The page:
Subjects showed variable HRQoL scores. HRQoL was worse in women than men and it decreased with age. No relation was found with AHI severity (range 0-129 n/h). BMI and TSat90 (range 0-87.9%) affected physical health perception (SF-12 PCS). Furthermore TSat90 influenced PGWBI Vitality subscale. Subjects with ESS > 10 showed a worse HRQoL profile (p < 0.001) in SF-12 and in PGWBI. Multiple regression analysis showed that age, BMI and ESS were significant predictors of SF-12 PCS (p < 0.001; r2 = 0.23).
A worse HRQoL perception among subjects referred for OSA suspicion was not related to disease severity. BMI and hypoxemia influenced only some HRQoL dimensions, while excessive daytime sleepiness worsens all HRQoL components considered.
Health and Quality of Life Outcomes 12/2013; 11(1):207. DOI:10.1186/1477-7525-11-207 · 2.12 Impact Factor
[Show abstract][Hide abstract] ABSTRACT: This book presents eleven contributions from scholars shedding light on different aspects of well-being during the life course, covering diverse parts of the world, and employing research methods ranging from reviews, secondary data analysis, and qualitative approaches to pilot studies and quantitative investigations. The book provides a broad overview regarding the topic of well-being as well as insights into very specific matters. The determinants of well-being range from physiological, social, psychological, spiritual, and economic factors which can be examined individually or concerning their interplay. They can be studied on the micro, meso and macro levels, from an individual, group-related, organizational or societal perspective. This book takes on the challenge of doing justice to this diversity to create a holistic picture.
Psychology of Well-Being: Theory, Perspectives and Practice, Edited by Editors: Elisabeth Noehammer (University for Health Sciences, Medical Informatics and Technology, Vienna, Austria, 01/2013: chapter Psychological Well-Being in Cancer Survivors: pages 77-90; Nova Publishers., ISBN: ISBN: 978-1-62618-206-6
[Show abstract][Hide abstract] ABSTRACT: Patients' health-related quality of life (HRQoL) is now considered a relevant clinical outcome. This study systematically reviewed articles published in the last 5 years, focusing on the impact of rectal cancer treatment on patients' HRQoL. Of the 477 articles retrieved, 56 met the inclusion criteria. The most frequently reported comparisons were between surgical procedures (21 articles), especially between sphincter-preserving and non-sphincter preserving surgery or between stoma and stoma-free patients (13 articles), and between multimodality therapies (11 articles). Additionally, twelve articles compared patients' and healthy controls' HRQoL as primary or secondary aim. The majority of the studies were observational (84 %), controlled (66 %), cross-sectional (54 %), prospective (100 %), with a sample of more than 100 patients (59 %), and with more than 60 % of patients treated with neoadjuvant therapy (50 %). The most frequently used instruments were the European Organisation for Research and Treatment of Cancer Quality of Life Questionnaire Core 30 (QLQ-C30), its colorectal cancer specific module QLQ-CR38, and the Medical Outcomes Study Short-Form 36 items questionnaire. Findings from the included articles are summarised and commented, with a special focus on the comparison between surgical treatments, between irradiated and not-irradiated patients, and between patients and the general population.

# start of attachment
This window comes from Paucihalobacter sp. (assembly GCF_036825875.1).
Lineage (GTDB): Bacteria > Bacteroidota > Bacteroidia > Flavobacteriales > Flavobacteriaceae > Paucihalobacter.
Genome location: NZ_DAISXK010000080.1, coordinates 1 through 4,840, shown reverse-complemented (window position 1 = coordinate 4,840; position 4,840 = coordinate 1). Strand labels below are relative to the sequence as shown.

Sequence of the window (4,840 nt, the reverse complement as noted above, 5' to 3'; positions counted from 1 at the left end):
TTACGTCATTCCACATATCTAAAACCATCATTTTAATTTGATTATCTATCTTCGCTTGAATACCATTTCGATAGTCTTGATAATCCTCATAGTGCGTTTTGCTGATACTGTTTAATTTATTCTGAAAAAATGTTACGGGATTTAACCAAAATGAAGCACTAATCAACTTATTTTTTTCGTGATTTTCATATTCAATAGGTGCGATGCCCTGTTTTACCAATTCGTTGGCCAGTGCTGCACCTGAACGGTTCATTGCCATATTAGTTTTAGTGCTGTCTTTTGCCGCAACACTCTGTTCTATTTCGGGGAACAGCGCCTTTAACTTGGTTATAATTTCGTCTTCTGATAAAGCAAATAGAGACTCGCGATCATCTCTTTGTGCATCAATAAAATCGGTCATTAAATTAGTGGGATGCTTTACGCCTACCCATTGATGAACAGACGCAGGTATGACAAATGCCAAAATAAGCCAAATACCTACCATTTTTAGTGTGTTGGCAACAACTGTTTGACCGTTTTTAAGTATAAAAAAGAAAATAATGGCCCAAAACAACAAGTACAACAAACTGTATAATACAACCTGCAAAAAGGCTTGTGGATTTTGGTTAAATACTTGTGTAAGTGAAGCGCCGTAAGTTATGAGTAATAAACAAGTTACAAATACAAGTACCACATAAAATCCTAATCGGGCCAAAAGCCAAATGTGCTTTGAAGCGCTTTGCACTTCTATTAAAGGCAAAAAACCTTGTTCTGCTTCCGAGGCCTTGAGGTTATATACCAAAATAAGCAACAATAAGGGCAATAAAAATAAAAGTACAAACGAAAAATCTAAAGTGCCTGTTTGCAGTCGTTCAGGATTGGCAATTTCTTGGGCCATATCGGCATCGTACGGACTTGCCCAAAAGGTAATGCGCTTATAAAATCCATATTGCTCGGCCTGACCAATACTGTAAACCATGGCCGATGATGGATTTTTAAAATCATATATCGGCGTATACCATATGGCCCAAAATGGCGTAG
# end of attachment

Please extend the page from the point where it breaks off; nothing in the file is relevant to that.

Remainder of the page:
Recent results in cancer research. Fortschritte der Krebsforschung. Progrès dans les recherches sur le cancer 03/2014; 203:117-149. DOI:10.1007/978-3-319-08060-4_10